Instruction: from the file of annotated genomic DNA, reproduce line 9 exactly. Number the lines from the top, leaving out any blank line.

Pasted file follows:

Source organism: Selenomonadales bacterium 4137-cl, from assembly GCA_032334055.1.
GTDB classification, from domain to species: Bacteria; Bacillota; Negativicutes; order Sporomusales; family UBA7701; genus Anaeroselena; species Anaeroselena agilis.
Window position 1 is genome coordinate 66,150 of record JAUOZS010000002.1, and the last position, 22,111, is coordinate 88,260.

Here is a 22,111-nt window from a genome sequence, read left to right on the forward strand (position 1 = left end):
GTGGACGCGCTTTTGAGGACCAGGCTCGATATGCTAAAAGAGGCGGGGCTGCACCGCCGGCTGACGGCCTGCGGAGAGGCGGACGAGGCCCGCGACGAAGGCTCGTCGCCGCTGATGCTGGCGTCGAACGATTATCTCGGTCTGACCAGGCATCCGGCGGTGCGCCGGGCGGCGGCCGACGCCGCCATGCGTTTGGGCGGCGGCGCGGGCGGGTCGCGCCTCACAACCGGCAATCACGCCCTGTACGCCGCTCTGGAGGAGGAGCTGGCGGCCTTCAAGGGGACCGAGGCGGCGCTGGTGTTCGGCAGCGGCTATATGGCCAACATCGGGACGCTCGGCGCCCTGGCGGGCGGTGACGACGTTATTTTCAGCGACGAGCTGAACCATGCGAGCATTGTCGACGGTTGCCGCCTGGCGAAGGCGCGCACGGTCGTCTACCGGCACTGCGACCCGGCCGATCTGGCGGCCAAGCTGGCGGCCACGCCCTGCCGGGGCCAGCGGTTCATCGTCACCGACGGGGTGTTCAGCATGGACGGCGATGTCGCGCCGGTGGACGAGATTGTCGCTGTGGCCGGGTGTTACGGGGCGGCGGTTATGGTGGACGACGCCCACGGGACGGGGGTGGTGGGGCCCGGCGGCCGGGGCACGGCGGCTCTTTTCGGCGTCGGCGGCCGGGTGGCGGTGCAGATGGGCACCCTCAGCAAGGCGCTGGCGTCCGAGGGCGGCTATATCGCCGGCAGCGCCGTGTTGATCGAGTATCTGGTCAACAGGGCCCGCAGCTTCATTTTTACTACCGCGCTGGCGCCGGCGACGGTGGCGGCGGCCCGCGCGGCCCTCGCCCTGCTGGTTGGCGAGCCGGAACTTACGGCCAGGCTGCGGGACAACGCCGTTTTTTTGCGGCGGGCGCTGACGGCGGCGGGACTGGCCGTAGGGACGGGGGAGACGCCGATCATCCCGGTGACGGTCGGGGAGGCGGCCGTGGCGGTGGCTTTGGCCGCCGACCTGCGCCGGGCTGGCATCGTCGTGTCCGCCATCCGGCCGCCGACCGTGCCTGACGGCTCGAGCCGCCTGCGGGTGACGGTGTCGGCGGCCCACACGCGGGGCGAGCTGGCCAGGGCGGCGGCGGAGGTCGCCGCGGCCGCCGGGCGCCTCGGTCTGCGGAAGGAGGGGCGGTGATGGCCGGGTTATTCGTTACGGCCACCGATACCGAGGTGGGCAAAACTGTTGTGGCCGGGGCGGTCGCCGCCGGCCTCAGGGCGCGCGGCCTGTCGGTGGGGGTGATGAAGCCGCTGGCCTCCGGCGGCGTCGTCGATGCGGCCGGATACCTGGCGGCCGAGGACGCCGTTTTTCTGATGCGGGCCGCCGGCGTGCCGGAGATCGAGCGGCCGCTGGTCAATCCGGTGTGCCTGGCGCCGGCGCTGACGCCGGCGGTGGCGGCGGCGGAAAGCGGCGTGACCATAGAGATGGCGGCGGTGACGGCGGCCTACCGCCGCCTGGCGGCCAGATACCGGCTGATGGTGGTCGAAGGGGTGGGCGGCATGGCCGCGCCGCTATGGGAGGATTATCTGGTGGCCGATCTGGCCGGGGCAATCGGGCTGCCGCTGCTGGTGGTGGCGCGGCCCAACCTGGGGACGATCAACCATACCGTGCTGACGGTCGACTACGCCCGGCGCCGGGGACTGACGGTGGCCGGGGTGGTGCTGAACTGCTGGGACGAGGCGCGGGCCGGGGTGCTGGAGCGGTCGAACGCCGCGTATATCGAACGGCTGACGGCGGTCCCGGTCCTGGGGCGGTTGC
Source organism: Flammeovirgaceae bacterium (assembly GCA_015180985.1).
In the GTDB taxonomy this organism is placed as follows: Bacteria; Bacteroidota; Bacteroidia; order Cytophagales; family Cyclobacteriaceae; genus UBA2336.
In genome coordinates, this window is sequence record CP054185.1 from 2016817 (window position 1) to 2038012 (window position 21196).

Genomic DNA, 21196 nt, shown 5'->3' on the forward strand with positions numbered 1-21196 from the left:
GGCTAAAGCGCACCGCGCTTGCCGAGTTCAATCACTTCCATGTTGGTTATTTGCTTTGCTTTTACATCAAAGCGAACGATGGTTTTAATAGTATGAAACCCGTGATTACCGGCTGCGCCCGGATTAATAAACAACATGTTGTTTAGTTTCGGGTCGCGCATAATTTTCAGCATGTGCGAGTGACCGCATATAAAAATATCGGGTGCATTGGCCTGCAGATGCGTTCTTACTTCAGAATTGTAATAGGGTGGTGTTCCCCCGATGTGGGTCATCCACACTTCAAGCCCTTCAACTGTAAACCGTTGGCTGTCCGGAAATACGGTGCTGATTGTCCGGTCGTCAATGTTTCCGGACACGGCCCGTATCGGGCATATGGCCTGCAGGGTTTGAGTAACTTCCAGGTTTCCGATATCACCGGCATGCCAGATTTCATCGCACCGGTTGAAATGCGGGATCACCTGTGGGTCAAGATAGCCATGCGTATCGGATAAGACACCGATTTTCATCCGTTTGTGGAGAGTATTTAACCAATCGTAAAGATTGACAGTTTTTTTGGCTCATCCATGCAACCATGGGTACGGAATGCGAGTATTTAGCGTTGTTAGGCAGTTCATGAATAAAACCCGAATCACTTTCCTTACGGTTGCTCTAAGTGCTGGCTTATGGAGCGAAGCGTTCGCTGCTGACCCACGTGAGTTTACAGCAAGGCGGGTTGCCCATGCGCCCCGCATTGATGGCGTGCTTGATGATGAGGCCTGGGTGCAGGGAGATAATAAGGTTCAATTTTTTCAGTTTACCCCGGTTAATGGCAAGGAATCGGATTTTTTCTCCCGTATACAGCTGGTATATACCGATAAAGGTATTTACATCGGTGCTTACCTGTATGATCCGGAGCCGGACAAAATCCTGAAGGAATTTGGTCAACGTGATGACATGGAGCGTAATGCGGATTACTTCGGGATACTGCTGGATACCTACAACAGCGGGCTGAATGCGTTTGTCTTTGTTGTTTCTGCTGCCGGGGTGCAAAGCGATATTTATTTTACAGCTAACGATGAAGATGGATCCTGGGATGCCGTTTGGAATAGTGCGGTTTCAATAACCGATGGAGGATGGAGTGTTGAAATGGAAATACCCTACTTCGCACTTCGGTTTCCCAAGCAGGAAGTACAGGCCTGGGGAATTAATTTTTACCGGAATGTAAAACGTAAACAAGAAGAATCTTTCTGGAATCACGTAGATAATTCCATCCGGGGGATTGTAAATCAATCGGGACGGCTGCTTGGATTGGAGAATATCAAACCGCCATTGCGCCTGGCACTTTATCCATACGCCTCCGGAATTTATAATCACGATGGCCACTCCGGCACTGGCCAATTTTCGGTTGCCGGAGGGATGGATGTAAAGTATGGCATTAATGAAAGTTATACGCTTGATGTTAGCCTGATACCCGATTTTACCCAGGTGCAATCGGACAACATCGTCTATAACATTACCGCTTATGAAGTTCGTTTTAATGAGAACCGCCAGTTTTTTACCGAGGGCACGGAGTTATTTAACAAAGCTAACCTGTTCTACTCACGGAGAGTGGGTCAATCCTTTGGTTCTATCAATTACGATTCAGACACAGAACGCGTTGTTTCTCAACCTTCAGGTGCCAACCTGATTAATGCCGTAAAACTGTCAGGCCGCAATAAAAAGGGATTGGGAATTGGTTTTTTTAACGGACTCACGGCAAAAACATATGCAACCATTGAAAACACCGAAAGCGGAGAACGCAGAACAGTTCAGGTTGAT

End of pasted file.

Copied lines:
Genomic DNA, 21196 nt, shown 5'->3' on the forward strand with positions numbered 1-21196 from the left: